The world as we know it today wouldn’t be the same if it wasn’t for research. This creative and systematic process has increased the knowledge of humankind, thus providing us with new information, solutions to existing problems, as well as raise awareness about new ideas that we can try.
It is because of this reason that a group of researchers started a team where they can use the power of research to jumpstart academic interest in the topic of permaculture.
Known as Permaculture Research PH, the team started in 2015 by Jabez Joshua M. Flores, a research assistant at the Faculty of Education at the University of the Philippines Open University (UPOU). He is also a Ph. D. candidate in Environmental Science who is graduating this June 2021 at UP Los Baños.
At the time, Flores was taking his Master’s degree in Environment and Natural Resources Management at UPOU.
He first became interested in permaculture when his friend and classmate, Edu Foronda, showed him a video of Geoff Lawton. Since then, Flores has shown an interest in permaculture and has even started practicing it in his home garden.
“The small team composed of UP students, staff, and alumni helped me with my SP (special problem) which was about permaculture and how the concept would spread online using what we called ‘virtual corridors,” he said.
Gaining knowledge on permaculture in the PH context
Later in 2016, Flores applied for a Department of Science and Technology (DOST) graduate scholarship with a dissertation proposal for a large-scale permaculture study comparing different sites in Luzon, Visayas, and Mindanao.
He then revived the group in 2018 and hired research assistants to help him gather data on permaculture sites around the country to be used for his dissertation.
“We were able to study 12 permaculture sites with funding for fieldwork from a SEARCA Ph.D. research scholarship grant. We recently published a chapter on permaculture for a book by SEARCA and have submitted three journal articles,” Flores shared.
Presently, the team is a research initiative and has no formal organizational structure or full-time members. They’re also not a permaculture consultancy but rather, their goal is to encourage research on the topic of permaculture, specifically in the Philippine context.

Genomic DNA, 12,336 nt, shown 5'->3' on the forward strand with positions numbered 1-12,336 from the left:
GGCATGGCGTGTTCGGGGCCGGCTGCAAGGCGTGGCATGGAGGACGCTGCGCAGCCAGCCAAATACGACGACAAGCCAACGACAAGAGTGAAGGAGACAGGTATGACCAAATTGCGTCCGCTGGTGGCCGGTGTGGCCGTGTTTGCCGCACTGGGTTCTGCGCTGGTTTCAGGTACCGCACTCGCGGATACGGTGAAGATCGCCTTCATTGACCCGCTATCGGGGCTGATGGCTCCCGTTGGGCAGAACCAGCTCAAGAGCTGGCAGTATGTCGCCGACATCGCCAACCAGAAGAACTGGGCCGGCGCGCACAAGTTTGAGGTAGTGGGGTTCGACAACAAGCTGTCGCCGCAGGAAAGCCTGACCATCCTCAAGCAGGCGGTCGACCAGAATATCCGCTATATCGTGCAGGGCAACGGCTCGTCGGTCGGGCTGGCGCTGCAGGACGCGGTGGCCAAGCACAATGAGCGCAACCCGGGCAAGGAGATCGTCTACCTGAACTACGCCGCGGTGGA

“Since published work on permaculture is almost non-existent in the country, we’re hoping that our work would inspire students and researchers to explore the topic of permaculture even further. Especially now when we’re experiencing many environmental issues and challenges. We are desperate for solutions so I think people will now be more receptive to permaculture as a climate change solution and a topic for research,” Flores said.
To best promote permaculture and boost the chances of research on the topic, Flores and his team are working on two ongoing projects at the moment. One is a collaborative permaculture map of the Philippines and the other is a permaculture bibliography.
Flores said that the map is currently available on Google Maps and those claiming to be a permaculture practitioner in the Philippines can input their details there.
“It’s a way to help facilitate collaboration and create linkages within the permaculture movement. Also, in terms of research, students will be able to choose which sites to visit and study. This is a resource that I didn’t have when I did my research,” he said.
Meanwhile, the bibliography is open to the public via Google Sheets. Flores said that he had students in mind when he created the resource since he didn’t want them to have a hard time looking for journal articles to cite when it comes to the topic of permaculture.
“A few years ago, it was really difficult to cite anything about the topic, thankfully, since 2020 a lot of permaculture research is being published internationally,” Flores said.
By promoting permaculture research in the Philippines, Flores and his team are also providing more people with access to information that they need to learn when practicing permaculture.
Learn more about permaculture at Permaculture Research PH.
Photos courtesy of Jabez Flores.